It is used to maintain cell membranes, especially in brain cells, bone marow, eyes and intestines. The membranes regulate the contents of a cell, letting all the nutrients in and out. Inositol is also important for anyone wishing to maintain healthy hair and hair growth. Most of the research I have done into inositol (and I don't generally research a lot of vitamins) was as a possible anti-estrogen. Inositol is namely a very potent estrogen regulator for both males and females. I got interested in these effects when I was studying prohormones. Though in these instances inositol only exerted a minor effect, the tests showed that it can cancel out environmental estrogens caused by high bodyfat, alcohol abuse or substances in packaging. Caffeine may destroy the nutrient, and it should not be taken with antibiotics.
- Deficiency: Levels of cholesterol will go up and hair loss, eczema, constipation and eye-related abnormalities are the most common symptoms.
- Dosage: No necessity established, usually given in 100 mg daily doses. Higher doses are common, because this is a popular supplement. Diarrhea may occur with very high intake but no toxicity line is established.
- Stacks well with: vitamin E, Vitamin C, B9-vitamins, CLA, flax and choline
- Sources: The richest source is from phytic acid in some plants, but since they can bind to minerals they may not be all that absorbable. It can also be made in the body. Food sources include bananas, liver, brown rice, nuts, raisins and vegetables.
Bio-Flavonoids (vitamin P)
Though not a real vitamin (that hasn't stopped me so far) Bio-flavonoids are classed as such. They are a whole host of ingredients including, but certainly not limited to, hesperin, hesperidin, eriodictyol, quercitin, rutin, etc. Vitamin P cannot be made in the body and the entire bodily need is dependent on food intake.
It's most commonly linked to the enhancement of vitamin C (so it may be wise to stack the two), by enhancing uptake and prolonging use, and the treatment of sport injuries, mainly as a pain reliever. It can relieve strains and pains in the back, the legs as well as put a halt to prolonged bleeding of deep wounds, increase serum calcium levels (handy for those taking creatine, because calcium ions are a creatine shuttle) and a treatment for oral herpes.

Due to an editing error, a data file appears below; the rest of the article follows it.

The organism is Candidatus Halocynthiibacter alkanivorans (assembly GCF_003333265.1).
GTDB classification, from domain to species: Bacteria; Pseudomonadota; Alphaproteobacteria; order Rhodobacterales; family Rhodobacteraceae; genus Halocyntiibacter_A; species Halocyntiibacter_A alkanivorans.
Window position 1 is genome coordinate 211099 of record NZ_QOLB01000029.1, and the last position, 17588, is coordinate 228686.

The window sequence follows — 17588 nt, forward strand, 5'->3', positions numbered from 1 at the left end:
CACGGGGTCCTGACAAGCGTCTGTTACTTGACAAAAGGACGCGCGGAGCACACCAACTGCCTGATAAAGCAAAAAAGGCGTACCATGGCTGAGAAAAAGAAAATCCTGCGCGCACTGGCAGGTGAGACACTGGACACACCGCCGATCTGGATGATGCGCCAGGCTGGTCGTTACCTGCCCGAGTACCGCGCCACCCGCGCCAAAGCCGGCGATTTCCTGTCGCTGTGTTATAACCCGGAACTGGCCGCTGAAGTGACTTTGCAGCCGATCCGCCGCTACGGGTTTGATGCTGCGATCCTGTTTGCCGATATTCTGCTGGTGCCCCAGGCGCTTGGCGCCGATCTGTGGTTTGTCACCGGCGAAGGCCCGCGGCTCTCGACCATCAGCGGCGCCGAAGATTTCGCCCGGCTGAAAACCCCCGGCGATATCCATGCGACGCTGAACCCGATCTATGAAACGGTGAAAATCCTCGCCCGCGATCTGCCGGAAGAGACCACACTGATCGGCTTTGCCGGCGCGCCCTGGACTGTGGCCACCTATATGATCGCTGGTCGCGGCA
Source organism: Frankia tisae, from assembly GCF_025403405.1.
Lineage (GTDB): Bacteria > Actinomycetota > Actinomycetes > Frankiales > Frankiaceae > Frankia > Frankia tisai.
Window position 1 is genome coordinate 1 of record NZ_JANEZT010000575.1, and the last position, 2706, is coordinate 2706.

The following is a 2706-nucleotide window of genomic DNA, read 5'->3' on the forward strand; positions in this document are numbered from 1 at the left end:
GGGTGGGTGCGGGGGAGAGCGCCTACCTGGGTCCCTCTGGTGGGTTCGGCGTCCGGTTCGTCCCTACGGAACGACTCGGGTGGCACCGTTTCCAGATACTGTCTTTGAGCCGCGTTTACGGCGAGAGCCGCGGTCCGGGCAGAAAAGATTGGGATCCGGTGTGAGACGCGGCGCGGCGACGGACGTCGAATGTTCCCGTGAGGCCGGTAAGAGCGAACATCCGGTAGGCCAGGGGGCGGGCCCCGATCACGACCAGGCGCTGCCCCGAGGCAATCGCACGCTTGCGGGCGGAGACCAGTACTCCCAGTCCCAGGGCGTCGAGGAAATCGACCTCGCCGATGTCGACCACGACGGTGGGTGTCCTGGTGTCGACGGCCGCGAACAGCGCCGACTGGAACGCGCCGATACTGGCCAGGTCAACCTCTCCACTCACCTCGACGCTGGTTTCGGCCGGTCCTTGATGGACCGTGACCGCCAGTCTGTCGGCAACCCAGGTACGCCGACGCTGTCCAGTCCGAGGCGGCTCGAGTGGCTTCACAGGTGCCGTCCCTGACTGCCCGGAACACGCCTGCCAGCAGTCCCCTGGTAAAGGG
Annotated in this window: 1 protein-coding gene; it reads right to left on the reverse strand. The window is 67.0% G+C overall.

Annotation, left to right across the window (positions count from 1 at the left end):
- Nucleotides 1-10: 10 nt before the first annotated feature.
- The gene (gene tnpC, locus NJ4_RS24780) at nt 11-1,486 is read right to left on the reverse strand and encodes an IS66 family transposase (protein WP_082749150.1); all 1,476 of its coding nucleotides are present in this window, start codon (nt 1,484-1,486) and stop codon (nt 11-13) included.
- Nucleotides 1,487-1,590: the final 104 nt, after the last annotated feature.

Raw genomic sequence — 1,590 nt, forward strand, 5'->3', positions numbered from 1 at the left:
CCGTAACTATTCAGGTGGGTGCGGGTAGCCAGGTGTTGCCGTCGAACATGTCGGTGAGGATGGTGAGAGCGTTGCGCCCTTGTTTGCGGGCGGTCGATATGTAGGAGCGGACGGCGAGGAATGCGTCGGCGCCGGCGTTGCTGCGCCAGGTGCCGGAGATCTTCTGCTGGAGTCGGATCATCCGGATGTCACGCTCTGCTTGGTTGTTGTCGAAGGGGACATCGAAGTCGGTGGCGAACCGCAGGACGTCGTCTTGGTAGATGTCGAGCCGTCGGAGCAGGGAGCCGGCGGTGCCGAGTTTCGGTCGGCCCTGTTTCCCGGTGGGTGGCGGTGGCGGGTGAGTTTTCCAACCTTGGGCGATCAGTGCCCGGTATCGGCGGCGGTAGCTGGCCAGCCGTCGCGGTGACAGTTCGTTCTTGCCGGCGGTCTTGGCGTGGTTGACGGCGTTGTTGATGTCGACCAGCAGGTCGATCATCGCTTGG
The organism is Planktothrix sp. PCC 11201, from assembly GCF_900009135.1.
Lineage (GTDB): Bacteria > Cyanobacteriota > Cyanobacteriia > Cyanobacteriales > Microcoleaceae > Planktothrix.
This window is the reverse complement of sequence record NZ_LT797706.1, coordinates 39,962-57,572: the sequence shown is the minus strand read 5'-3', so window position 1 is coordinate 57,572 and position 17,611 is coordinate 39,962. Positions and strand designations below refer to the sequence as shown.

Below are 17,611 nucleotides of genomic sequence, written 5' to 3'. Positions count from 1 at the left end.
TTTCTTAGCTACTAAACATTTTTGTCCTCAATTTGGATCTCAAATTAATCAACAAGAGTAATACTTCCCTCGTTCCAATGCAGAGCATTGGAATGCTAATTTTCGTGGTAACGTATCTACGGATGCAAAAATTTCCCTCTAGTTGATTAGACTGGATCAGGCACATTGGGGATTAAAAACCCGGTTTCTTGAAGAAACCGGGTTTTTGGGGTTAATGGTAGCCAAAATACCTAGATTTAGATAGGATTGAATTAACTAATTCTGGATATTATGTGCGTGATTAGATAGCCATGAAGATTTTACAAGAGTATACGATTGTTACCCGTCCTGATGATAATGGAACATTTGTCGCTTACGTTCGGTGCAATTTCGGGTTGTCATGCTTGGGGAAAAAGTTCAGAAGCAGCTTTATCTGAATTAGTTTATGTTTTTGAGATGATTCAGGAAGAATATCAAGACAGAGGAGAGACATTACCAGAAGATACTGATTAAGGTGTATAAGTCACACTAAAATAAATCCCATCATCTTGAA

In the blood it improves immunity by fighting harmful bacteria, preserving structures of the capillaries (will prevent bleeding and bruising) and promoting the circulation. As far as production goes it is used in the manufacture of bile and triglycerides. It also promotes eye health and is administered to people with a high risk of cataract. To put it in short, vitamin P is a substance that will go a long way in helping nutritional needs and preventing disease.
A little household medical tip: if you have sores of any kind on your skin, stack Vitamin C and P in high doses. Oh, and did I mention it helps to absorb the all-important trace mineral Iron?
- Deficiency: lack of Iron because of bad absorption and you might bruise more easily. Preventing deficiency can be as simple making sure you have veggies and fruit in your diet.
- Dosage: No recommended dosage, usually 500 mg will go a long way, when supplementing with Iron you may wish to take more (1000 + mg). Uptake of the vitamin is slow but small amounts can be stored in the body, so deficiency will not occur overnight.
- Stacks well with: vitamin C, calcium and Iron.
- Sources: Peppers, grapes, berries, onions, garlic, tea, wheat and the white stuff in orange peels. Can be found in pine bark but that doesn't sound very taste.
That's my bit as far as the water-solubles go. You will have noticed if you were paying attention that every one of these substances are of extreme importance to an athlete's performance. Making sure you get your minimum amounts at the very least is necessary, but supplementation of B and C-vitamins are as good a choice as any other supplement you may find at your local supplement store. Next to my big three, these are probably my most recommended supplements. Never assume that you are getting adequate vitamins, eating calorie-dense foods as bodybuilders will, can lead to chronic deficiency and along with an increased food intake comes an increased need for water-soluble vitamins. So anyone consuming as many calories as we do will find that a supplemental B-vitamin complex and some extra vitamin C post-workout will go farther than anything else you can swallow.
As any good tradesman knows, you have to start with a solid foundation to build a masterpiece, and no matter how much quality material you have in the likes of carbs, fats and protein, you can't build on bad ground. So remember to take your vitamins.